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Print pathways and interactive labyrinths: How hypertext narratives affect the act of reading.

Author: Jane Yellowlees Douglas; Gordon M Pradl
Publisher: 1992.
Dissertation: Ph. D. New York University 1992
Edition/Format:   Thesis/dissertation : Document : Thesis/dissertation : eBook   Computer File : EnglishView all editions and formats
Publication:Dissertation Abstracts International, 53-08A.
Summary:
This dissertation examines the ways in which hypertext affects the act of reading. In the new and, as yet, convention-less environment of hypertext space, it is possible to perceive aspects of the transaction between reader and text normally not visible amid the familiar trappings of print environments, enabling us to answer the questions: how do readers make meaning? How do readers negotiate the "blanks" or "gaps"
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Details

Genre/Form: Academic theses
Dissertations, Academic
Material Type: Document, Thesis/dissertation, Internet resource
Document Type: Internet Resource, Computer File
All Authors / Contributors: Jane Yellowlees Douglas; Gordon M Pradl
OCLC Number: 873963484
Notes: Source: Dissertation Abstracts International, Volume: 53-08, Section: A, page: 2777.
Chairman: Gordon M. Pradl.
Description: 1 online resource (250 pages)

Abstract:

This dissertation examines the ways in which hypertext affects the act of reading. In the new and, as yet, convention-less environment of hypertext space, it is possible to perceive aspects of the transaction between reader and text normally not visible amid the familiar trappings of print environments, enabling us to answer the questions: how do readers make meaning? How do readers negotiate the "blanks" or "gaps" in the text which nearly all theorists claim are endemic to the act of reading? Are endings essential to the process of reading? Do hypertext readers have more autonomy than readers of print narratives? How will the use of hypertext in education affect the definition of learning?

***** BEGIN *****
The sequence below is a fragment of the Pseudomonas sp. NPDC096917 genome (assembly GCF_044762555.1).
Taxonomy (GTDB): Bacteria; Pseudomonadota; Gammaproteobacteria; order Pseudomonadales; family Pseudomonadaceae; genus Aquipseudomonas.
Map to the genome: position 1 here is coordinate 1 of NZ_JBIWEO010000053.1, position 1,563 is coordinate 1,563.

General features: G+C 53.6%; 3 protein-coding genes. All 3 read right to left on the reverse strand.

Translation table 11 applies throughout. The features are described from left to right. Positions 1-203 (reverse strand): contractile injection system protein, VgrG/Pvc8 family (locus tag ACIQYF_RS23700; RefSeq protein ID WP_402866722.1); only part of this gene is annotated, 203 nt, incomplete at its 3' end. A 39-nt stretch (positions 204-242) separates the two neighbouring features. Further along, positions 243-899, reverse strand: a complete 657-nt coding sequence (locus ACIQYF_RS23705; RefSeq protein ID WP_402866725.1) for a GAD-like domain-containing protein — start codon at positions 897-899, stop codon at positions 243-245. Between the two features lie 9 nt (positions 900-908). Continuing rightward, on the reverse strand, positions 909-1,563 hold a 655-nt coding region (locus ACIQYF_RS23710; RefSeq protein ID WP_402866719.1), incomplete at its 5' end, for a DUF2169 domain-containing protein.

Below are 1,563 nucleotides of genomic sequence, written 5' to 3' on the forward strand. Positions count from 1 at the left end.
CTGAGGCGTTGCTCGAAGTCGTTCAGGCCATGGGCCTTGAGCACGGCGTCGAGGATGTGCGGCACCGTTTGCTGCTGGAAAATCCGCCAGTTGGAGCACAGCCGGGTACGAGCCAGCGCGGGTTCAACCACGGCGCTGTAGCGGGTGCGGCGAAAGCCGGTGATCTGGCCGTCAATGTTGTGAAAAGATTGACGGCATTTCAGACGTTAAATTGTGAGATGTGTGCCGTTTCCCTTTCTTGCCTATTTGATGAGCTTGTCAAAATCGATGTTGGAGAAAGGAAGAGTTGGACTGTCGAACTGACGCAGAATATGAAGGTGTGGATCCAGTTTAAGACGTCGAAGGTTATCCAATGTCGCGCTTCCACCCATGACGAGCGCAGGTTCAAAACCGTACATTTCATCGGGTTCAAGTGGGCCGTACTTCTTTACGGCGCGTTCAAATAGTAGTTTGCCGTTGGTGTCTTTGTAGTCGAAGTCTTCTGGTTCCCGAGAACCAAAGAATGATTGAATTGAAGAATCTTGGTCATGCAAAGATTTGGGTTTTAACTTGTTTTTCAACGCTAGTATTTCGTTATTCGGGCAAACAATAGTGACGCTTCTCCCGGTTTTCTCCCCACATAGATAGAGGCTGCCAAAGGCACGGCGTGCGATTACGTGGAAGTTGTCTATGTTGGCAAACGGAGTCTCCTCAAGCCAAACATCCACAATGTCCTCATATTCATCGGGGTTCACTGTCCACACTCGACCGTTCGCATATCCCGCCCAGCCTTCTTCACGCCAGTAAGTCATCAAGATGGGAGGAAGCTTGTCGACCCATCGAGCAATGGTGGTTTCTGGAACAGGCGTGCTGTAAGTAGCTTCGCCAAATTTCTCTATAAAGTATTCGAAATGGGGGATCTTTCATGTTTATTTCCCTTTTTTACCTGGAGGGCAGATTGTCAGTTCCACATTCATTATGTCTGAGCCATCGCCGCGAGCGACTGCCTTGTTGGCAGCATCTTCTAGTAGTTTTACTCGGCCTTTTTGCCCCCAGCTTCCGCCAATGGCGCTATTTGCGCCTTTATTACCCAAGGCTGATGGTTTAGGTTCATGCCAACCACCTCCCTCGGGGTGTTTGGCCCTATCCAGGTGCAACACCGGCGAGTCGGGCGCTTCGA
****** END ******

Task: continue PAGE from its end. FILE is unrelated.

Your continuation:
After exploring the ways in which hypertext narratives resemble and differ from traditional and avant garde print narratives, the dissertation examines the strategies of readers attempting to piece together a short story cut into segments and how our perceptual inclination toward seeing connections in the world around us enables us to see multiple connections between elements in a text. The study goes on to examine the meaning making process of two sets of readers--one reading a print short story and one an interactive version based on the print story--and the ways in which the readers' respective processes of coming to understand the text reflect their tendency to arrive at interpretive decisions based upon their perception of the relationship between the significance and "place" of textual nodes in hypertext's virtual, three-dimensional space.

Finally, an exploration of the strategies which readers use when confronting texts which have no physical "ending" uncovers the link between the act of prediction as one of the chief constituents of the process of meaning making and our need to anticipate endings--even when the sort of determinate, physical closure inherent in print narratives is deferred or displaced. At the same time, the network of connections and nodes which forms the hypertext can oblige readers to participate in something resembling a game between reader, text, and unseen author, where readers must anticipate authorial intention in order to navigate through the author's "intentional network."

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